Mondayitis or Monday ‘it’s us’

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Mondays, the start of the working week for most people and the school or university week for students. If you’ve been lucky to have an exciting or relaxing weekend, perhaps a glimpse of freedom from the shackles of timetables, it can be hard to get motivated to ‘rise and shine’ as my father used to sing.

Not only did Dad sing, but he’d put on a pipe band record at full blast, grab a mop or brush as his baton and transform into a  drum master leading his troops, albeit from bedrooms to breakfast table!

Along with my five siblings, I did rise ( not sure about the shine) and we’d follow him down the hallway tousled-haired and pyjama-clad into the kitchen to be greeted by the smell of toast and tea.

Mercifully, the massed pipes and drums of the Sutherland Highlanders, Royal Scots Dragoon Guards, the Cameron Highlanders or any number of records from Dad’s collection would then be silenced.

Mondayitis never tolerated in our household – the ‘Protestant work ethic’ inculcated at an early age. Self-inflicted pain from youthful excess and late nights not an excuse for missing school or work.

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Yet Mondayitis is real, like the blues, and if you have a boring or depressing job, or the weather is cold and wet and the bed is warm, or there are a thousand distractions and reasons for staying home – going to the park, meeting up with friends, lying on the beach, curling up with a book… just Life with a capital L – the odd bout of Mondayitis can rejuvenate a jaded spirit.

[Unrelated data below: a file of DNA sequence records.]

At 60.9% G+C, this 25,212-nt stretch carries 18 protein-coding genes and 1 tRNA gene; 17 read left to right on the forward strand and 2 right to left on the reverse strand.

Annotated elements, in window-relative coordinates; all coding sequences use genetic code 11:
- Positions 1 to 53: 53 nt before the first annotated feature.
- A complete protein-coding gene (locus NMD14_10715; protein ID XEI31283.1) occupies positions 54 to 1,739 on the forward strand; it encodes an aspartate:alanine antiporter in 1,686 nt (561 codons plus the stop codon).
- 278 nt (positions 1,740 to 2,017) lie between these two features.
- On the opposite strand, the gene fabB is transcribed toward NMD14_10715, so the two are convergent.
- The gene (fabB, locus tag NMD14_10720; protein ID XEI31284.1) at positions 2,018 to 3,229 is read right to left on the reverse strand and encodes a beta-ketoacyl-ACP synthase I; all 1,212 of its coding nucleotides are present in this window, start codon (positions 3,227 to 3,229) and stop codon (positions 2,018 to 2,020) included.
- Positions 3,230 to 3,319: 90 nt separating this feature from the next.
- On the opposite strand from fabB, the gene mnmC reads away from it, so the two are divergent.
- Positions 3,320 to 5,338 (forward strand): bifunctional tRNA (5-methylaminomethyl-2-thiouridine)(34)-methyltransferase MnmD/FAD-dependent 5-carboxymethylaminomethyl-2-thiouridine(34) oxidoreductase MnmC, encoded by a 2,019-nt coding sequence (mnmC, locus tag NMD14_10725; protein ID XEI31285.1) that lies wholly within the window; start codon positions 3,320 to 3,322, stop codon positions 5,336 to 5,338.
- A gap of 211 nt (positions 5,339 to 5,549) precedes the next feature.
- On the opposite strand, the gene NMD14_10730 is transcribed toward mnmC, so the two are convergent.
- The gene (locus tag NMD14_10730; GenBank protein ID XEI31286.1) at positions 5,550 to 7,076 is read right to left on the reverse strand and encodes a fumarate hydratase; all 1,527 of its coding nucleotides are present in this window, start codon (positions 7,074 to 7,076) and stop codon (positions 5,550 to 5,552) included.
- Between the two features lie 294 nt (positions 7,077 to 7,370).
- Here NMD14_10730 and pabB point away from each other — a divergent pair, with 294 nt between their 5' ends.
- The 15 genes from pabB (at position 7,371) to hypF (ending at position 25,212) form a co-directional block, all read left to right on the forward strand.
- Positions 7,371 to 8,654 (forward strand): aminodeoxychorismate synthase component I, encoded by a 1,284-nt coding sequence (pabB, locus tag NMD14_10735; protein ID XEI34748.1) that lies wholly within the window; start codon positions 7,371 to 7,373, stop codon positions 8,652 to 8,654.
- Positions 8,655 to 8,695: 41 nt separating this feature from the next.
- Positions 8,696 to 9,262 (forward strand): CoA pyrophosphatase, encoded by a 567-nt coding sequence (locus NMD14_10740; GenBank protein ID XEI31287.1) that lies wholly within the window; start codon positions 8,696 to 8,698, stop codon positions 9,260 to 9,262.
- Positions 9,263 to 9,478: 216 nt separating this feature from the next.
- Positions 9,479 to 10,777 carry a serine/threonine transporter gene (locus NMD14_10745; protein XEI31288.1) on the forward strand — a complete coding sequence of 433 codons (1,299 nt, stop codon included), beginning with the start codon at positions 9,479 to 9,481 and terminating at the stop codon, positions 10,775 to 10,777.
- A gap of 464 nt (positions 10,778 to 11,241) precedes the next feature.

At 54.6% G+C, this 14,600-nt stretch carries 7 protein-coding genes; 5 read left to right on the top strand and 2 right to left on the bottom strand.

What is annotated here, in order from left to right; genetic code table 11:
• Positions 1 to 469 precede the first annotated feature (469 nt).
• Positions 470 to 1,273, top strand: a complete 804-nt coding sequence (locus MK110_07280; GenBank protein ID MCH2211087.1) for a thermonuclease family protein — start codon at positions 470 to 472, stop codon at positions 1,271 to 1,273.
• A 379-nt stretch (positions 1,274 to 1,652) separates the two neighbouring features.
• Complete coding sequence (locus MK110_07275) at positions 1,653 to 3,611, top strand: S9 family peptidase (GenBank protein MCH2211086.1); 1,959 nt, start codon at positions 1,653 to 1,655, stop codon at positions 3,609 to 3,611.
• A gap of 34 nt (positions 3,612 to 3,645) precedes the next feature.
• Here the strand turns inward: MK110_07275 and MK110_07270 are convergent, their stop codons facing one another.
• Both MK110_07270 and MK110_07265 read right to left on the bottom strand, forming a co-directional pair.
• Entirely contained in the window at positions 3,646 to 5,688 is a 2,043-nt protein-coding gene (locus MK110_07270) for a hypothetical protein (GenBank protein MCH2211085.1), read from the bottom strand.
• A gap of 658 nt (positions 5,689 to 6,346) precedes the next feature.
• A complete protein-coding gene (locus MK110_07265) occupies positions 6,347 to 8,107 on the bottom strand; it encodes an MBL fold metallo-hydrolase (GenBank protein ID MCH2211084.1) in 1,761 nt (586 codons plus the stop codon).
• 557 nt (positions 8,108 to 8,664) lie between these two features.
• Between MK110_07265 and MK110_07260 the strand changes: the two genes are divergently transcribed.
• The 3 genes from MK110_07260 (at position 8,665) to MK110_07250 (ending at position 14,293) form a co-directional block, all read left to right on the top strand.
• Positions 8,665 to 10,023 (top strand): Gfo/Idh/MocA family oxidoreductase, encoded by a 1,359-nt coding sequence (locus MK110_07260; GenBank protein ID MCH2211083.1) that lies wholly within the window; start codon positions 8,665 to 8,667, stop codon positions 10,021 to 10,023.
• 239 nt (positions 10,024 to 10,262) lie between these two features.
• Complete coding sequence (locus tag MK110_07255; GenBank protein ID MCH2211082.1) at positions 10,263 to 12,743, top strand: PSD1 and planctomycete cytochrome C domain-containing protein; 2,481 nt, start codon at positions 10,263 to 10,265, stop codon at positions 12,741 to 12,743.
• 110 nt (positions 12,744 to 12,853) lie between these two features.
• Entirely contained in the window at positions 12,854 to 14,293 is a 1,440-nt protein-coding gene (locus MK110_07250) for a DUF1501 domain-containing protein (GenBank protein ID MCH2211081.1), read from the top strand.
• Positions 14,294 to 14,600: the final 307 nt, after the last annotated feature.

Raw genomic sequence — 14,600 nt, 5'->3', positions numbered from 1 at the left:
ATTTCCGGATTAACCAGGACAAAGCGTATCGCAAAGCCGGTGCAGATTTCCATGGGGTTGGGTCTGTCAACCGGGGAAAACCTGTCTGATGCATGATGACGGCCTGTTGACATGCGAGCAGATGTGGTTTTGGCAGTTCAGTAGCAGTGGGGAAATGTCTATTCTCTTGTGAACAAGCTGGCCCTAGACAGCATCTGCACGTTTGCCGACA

But it can become a habit.  One of my brother’s high school mates actually thought the teachers wouldn’t notice a pattern to his absenteeism!

However, If you are fortunate to be free of permanent work and study commitments, and have a choice as to how you spend your week,  joining a club, group or class and having an enjoyable activity to look forward to does help. It is even part of a suggested  plan to cure Mondayitis!

As mentioned in other posts, you know the activity I recommend is a creative writing class.

“Writing is an extreme privilege but it’s also a gift. It’s a gift to yourself and it’s a gift of giving a story to someone.”

 Amy Tan

This term at Mordialloc Neighbourhood we’ve had some fun changing the format. Many of my students have been coming for years to the Writing for Pleasure & Publication classes, which keeps me on my toes. There can be no repeat lessons.

So borrowing  cards my daughter made for her Diploma of Art Therapy, we do some flash fiction to start the lesson. An extra writing task added to activate the brain cells.

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Imagination, Ideas, Invention … I’m sounding a little like an Aussie politician at election time but three-word slogans aside – I try to make sure each class is as interesting and inspiring as possible.

I’m always looking for new ways to approach writing and encourage the pens to move.

There is a set lesson but choosing a random card and writing for ten minutes on whatever the picture triggers has produced entertaining and touching vignettes and the potential for some great stories.cards-for-prompts

Dennis chose the Batman card and wrote a witty dialogue between Bruce Wayne aka Batman and a new franchisee in Australia, Dingo Man! Needless to say, there were roars of laughter as he read his piece.

We had emotional memories of family and personal trauma, imaginative mysteries, childhood dreams, poems and essays.  A popular card is Shakespeare’s observation that All The World’s A Stage. It prompts interesting reflections.

I chose a card with a short verse and what looks like Jack climbing a beanstalk – perhaps the picture was intended as a metaphor for the words:

After Zen, Pick Up A Pen
Mairi Neil

‘Into the woods to get my wish
I don’t care how the time is now…’

What is my wish? I ask my heart
A jet flies overhead, I want to depart.
I want to fly – or is it flee?